Ascending colon cecal junction carcinoma with prostate metastasis: A case report and literature review : Medicine

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Research Article: Clinical Case Report

Ascending colon cecal junction carcinoma with prostate metastasis: A case report and literature review

Zhu, Wanshan MMa; Wu, Jiaming MDa; Wu, Lexia MMa; Meng, Jincheng MMa; Fang, Cantu MMa; Zhang, Huatang MMa,*

Author Information
Medicine 102(11):p e33308, March 17, 2023. | DOI: 10.1097/MD.0000000000033308
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1. Introduction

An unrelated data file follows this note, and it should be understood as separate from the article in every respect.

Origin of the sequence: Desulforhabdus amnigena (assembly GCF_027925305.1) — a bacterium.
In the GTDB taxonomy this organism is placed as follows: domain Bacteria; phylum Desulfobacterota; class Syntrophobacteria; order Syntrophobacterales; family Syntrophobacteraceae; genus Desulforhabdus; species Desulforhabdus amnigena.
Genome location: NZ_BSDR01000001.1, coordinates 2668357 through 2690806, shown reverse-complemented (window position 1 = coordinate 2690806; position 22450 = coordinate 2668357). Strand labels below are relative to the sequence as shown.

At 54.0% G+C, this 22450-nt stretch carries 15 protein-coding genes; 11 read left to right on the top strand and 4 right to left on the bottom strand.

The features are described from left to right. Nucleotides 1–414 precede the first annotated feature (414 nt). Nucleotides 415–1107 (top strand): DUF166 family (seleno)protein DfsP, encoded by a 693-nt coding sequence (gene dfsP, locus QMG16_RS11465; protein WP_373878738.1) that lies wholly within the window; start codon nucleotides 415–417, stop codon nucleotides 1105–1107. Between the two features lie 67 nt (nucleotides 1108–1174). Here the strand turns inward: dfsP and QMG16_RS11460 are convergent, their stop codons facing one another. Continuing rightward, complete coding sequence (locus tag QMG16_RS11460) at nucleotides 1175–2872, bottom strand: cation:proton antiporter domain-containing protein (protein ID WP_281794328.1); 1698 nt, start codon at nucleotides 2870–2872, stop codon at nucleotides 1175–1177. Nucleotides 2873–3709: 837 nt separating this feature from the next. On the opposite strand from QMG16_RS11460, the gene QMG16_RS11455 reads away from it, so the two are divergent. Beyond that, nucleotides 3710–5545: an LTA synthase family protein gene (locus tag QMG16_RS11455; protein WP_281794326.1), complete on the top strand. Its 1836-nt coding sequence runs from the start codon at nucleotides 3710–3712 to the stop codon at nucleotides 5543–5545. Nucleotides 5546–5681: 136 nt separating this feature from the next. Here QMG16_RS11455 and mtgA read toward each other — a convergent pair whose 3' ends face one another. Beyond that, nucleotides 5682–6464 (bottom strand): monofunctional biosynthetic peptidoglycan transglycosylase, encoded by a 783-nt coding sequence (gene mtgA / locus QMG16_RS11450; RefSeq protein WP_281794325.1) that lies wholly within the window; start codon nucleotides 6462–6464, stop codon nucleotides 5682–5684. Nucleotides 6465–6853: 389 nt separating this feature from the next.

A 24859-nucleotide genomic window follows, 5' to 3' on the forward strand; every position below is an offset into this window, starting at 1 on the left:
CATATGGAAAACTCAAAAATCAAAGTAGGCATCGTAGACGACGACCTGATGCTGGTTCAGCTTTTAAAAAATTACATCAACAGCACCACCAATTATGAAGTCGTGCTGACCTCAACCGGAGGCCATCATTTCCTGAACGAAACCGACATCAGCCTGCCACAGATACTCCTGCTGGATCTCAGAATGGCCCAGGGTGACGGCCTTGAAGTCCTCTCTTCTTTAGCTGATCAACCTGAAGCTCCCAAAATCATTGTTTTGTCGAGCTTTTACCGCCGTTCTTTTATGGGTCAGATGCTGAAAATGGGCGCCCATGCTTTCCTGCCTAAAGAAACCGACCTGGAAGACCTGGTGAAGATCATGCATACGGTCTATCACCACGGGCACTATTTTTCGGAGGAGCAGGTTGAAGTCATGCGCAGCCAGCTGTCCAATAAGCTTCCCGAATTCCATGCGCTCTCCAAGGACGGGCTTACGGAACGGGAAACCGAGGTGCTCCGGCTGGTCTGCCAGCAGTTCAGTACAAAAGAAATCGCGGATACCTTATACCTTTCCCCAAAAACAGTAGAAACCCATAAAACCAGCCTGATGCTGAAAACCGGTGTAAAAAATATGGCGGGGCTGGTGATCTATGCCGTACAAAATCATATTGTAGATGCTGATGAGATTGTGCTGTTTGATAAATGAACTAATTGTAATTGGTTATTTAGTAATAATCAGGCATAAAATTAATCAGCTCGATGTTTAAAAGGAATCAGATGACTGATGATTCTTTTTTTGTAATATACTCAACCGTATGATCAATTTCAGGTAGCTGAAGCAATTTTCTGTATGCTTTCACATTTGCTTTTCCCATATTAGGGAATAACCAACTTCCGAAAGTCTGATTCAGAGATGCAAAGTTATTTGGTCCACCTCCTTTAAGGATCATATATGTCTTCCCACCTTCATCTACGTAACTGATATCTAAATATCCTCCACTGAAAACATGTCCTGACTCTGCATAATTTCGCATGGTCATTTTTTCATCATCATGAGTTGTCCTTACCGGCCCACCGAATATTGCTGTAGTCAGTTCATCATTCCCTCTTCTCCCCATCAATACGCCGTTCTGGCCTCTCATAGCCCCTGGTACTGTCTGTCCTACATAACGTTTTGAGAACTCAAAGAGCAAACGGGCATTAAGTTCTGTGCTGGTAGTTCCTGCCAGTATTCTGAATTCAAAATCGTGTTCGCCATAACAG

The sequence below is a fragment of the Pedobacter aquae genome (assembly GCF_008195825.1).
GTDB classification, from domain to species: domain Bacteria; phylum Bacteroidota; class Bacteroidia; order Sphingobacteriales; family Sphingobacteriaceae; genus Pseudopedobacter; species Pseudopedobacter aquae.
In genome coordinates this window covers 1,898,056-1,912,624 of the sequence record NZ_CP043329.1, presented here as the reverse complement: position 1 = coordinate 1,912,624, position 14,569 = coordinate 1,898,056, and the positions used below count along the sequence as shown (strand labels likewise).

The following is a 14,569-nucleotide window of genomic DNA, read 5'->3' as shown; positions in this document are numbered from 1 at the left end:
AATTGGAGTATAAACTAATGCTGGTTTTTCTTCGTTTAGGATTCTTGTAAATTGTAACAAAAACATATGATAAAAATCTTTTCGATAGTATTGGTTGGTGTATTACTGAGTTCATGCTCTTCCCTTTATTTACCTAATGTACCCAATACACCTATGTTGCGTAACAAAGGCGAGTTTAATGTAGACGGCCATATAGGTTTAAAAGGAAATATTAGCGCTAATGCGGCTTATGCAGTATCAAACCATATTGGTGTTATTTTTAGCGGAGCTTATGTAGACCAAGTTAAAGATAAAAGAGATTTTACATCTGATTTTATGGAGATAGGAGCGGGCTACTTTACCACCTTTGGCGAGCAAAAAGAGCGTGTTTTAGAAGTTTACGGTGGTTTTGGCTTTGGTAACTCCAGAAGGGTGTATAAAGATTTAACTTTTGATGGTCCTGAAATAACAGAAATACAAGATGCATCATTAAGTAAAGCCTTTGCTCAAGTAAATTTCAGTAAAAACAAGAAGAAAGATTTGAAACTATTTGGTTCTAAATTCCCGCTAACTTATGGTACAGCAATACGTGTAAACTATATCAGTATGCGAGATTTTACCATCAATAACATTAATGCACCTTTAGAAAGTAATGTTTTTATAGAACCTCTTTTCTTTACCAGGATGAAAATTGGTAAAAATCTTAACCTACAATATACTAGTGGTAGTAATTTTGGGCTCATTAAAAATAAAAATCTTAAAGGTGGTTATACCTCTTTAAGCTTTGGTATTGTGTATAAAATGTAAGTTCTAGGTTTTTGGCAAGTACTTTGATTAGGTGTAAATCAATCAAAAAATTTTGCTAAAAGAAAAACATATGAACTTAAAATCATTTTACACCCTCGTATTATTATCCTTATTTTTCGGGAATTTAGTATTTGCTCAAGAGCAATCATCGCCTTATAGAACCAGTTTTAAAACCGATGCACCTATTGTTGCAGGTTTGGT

The incidence and mortality rate of male colorectal carcinoma is third in the world among cancers.[1] With continual improvement of clinical diagnosis and medical technology, colon carcinoma patients survival has been significantly prolonged. However, the probability of cancer metastasis has also increased significantly, and the likelihood of a secondary cancer occurring as a metastasis involving the prostate gradually increases as well. Most prostatic cancers are primary cancers, and there have been few clinical reports or literature reports about the metastatic carcinoma of the prostate, especially metastasis from the colon.[2] Therefore, selecting a treatment for these patients still depends primarily on relevant literature and clinical experience, as well as carefully chosen personalized programs that may respond to specific treatments to improve treatment efficiency.

1.1. Case report